Stay in touch with the most passionate Fantasy staff in the business by following us on Twitter @CBSFantasyBB or Nando Di Fino at @NandoCBS .

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Player News
David Buchanan will compete for one of two spots in Phillies' rotation
by Michael Hurcomb | CBSSports.com
(1:08 pm ET) Phillies starting pitcher David Buchanan said refininig his curveball has been a point of emphasis this offseason, as he prepares to compete for a spot in the rotation this spring, per The Philadelphia Inquirer.

“I had success with (my curveball) in certain games,” he said. “It started coming along there toward the end. But it’s definitely something that has a lot of work still to go. It’s definitely something I’m working on. It’s getting better, which is all I can ask for.”

There is two spots currently open in the rotation behind Cole Hamels, Cliff Lee and Aaron Harang. Buchanan, Jerome Williams and Miguel Alfredo Gonzalez are considered the leading candidates for the openings in the rotation. 

“There’s going to be some competition,” Phillies general manager Ruben Amaro Jr. said last week. “I think that’s the only way that you can get better is by creating competition. I can’t sit here and tell you today that David Buchanan’s going to be one of our guys in the rotation, but he absolutely is going to get an opportunity to pitch in spring training and be ready and compete for one of those spots.”


Santana fine after throwing bullpen session; winter-league status is TBD
by Michael Hurcomb | CBSSports.com
(11:55 am ET) Free agent starting pitcher Johan Santana threw a bullpen session Sunday and is said to be feeling fine, according to CBSSports.com Baseball Insider Jon Heyman. It is now up to his Venezuelan winter league team to decide if he will pitch for them in the finals.

Santana has been dealing with some shoulder discomfort, which has put his status for the remainder of the winter-league season in doubt. Santana is hoping to latch on with another major-league team after suffering a torn Achilles in June.

The Yankees, Padres and Blue Jays are among the teams showing interest in signing the former two-time AL Cy Young award winner.


Mariners planning on batting Smith, Ruggiano in second spot in lineup
by Michael Hurcomb | CBSSports.com
(11:31 am ET) Mariners manager Lloyd McClendon said he is tentatively planning to bat the right-field tandem of Seth Smith and Justin Ruggiano second in the lineup, per The New Tribune.

The Mariners ranked last in the majors last season in on-base percentage (.260) from their No. 2 hitters. No other team was lower than .279.

Smith had a .367 OBP last season for San Diego, while Ruggiano had a .337 OBP in 81 games for the Cubs.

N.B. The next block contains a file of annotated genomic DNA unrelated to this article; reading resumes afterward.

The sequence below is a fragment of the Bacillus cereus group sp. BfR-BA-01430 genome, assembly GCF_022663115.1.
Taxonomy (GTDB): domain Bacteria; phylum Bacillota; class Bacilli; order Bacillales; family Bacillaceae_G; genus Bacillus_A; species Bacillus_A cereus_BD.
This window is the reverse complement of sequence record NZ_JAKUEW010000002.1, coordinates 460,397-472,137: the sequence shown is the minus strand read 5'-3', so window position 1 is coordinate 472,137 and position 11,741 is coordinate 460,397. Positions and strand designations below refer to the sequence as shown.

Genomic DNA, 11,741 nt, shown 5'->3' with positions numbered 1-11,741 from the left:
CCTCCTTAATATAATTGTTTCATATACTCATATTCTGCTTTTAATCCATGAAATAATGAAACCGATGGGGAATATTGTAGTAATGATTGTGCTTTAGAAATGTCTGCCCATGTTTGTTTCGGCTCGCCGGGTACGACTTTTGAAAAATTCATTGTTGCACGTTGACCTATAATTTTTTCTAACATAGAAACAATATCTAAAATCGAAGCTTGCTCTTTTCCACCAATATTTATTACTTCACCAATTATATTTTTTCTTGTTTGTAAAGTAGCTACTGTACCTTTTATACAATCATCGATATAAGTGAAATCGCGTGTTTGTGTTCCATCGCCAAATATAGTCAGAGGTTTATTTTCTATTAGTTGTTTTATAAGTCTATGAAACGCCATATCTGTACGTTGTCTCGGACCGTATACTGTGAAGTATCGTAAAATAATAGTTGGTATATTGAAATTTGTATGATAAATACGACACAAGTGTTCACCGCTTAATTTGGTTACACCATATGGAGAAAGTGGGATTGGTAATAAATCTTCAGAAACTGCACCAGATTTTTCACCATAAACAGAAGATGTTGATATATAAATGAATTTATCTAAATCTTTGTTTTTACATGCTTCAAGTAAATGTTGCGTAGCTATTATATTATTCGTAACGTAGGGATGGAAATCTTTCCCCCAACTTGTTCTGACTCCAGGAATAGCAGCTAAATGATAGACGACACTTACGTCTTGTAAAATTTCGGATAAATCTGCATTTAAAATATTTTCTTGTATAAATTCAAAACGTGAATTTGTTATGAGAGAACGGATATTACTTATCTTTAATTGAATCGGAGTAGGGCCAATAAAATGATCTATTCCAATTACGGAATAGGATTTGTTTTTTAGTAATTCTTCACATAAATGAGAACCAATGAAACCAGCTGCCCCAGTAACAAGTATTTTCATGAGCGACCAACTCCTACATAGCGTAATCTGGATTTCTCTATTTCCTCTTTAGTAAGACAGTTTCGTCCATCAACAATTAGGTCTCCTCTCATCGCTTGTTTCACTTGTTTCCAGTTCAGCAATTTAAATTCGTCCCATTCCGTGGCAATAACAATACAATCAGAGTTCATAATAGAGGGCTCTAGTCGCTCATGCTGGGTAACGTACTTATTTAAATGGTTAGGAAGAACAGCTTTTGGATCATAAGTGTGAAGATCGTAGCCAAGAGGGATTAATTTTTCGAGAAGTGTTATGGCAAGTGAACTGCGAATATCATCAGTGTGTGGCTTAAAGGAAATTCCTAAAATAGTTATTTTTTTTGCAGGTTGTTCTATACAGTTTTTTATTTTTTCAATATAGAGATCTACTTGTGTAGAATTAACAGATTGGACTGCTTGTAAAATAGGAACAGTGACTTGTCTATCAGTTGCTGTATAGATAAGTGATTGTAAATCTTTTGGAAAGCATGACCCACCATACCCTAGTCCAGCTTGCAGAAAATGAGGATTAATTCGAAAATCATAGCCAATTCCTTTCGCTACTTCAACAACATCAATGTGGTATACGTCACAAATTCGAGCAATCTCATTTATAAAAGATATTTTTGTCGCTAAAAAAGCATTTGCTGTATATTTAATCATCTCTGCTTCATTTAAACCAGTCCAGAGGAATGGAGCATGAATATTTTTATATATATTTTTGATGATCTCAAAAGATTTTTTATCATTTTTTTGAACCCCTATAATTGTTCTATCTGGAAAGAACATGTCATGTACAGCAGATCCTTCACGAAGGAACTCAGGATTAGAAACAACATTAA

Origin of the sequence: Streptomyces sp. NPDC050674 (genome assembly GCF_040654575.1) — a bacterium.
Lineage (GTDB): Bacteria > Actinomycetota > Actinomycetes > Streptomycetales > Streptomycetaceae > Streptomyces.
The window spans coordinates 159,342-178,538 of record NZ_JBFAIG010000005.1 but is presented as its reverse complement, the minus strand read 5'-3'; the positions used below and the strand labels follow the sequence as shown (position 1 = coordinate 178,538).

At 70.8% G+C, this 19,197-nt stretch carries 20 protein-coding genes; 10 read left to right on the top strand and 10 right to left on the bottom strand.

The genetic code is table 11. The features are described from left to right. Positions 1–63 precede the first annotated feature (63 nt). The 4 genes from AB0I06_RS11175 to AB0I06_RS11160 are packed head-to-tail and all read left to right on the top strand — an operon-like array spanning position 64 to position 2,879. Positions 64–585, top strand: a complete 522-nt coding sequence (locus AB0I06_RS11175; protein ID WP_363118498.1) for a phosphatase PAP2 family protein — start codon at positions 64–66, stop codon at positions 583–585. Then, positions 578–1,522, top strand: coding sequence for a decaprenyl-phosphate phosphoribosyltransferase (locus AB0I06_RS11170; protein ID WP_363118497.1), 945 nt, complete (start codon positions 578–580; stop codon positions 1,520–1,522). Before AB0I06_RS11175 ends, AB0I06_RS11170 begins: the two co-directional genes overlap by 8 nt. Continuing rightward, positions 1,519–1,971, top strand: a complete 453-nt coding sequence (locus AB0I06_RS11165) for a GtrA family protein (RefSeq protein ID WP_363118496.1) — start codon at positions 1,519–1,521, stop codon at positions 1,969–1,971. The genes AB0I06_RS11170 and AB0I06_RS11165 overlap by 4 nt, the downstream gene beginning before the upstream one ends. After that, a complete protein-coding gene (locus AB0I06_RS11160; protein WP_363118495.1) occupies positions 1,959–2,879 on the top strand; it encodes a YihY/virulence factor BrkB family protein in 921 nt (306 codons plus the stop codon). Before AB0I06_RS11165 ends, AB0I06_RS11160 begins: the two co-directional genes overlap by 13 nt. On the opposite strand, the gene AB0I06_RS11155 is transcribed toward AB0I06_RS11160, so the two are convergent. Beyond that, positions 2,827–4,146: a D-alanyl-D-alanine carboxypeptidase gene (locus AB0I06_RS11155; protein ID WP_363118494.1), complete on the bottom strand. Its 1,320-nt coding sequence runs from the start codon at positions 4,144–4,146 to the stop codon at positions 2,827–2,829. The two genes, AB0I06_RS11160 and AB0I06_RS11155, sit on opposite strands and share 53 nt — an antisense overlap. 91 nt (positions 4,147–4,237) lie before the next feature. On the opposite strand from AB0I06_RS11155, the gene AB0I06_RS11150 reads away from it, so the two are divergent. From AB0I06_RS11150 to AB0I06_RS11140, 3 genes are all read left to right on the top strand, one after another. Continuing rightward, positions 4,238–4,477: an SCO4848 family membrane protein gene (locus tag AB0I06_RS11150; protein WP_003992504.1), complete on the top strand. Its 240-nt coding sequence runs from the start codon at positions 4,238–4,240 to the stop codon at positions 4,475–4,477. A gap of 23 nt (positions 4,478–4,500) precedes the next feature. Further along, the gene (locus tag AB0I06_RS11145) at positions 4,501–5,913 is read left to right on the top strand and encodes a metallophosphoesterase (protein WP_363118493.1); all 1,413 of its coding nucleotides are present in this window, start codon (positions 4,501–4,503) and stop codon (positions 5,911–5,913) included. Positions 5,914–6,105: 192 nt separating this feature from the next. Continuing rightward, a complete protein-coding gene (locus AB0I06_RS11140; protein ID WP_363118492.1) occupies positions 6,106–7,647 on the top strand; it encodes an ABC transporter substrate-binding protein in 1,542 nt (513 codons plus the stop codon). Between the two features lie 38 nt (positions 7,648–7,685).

Rays' Jake McGee plays catch for first time since elbow surgery
by Michael Hurcomb | CBSSports.com
(11:25 am ET) The Rays announced Monday reliever Jake McGee played catch for the first time since undergoing elbow surgery in December. McGee is still expected to miss the start of the season.

Cardinals' Carpenter hoping to build off postseason power surge
by Michael Hurcomb | CBSSports.com
(11:17 am ET) Cardinals infielder Matt Carpenter hit just eight home runs with a .375 slugging percentage during the 2014 regular season, but had a much better power swing in the postseason, belting four home runs and slugging .722 in nine games.

“I took a more of an aggressive approach in the postseason,” Carpenter said, per STLBaseballWeekly.com. “Part of that was from the experience that I had gathered the year before. After a long season, going into the playoffs I felt like I wasn’t as prepared as I felt like I could’ve been. It kind of snowballed and my approach and the way I took the regular season at-bat in the postseason it wasn’t playing out well.”

Carpenter said his postseason success could have a positive impact on his power numbers in 2015.

"Certainly, I’m always going to be a guy who’s patient at the plate, but that was a good learning experience for me -- being aggressive," he said. "I don’t remember the exact numbers but out of the four home runs I hit, I think three of them were on the first pitch. That’s something typically I don’t do a lot of, and it was a good learning experience.”


Tigers' Dombrowski expecting 'real big season' for Justin Verlander
by Michael Hurcomb | CBSSports.com
(10:48 am ET) Tigers starting pitcher Justin Verlander said last week this is the best he's felt physically approaching the start of spring training in at least three years.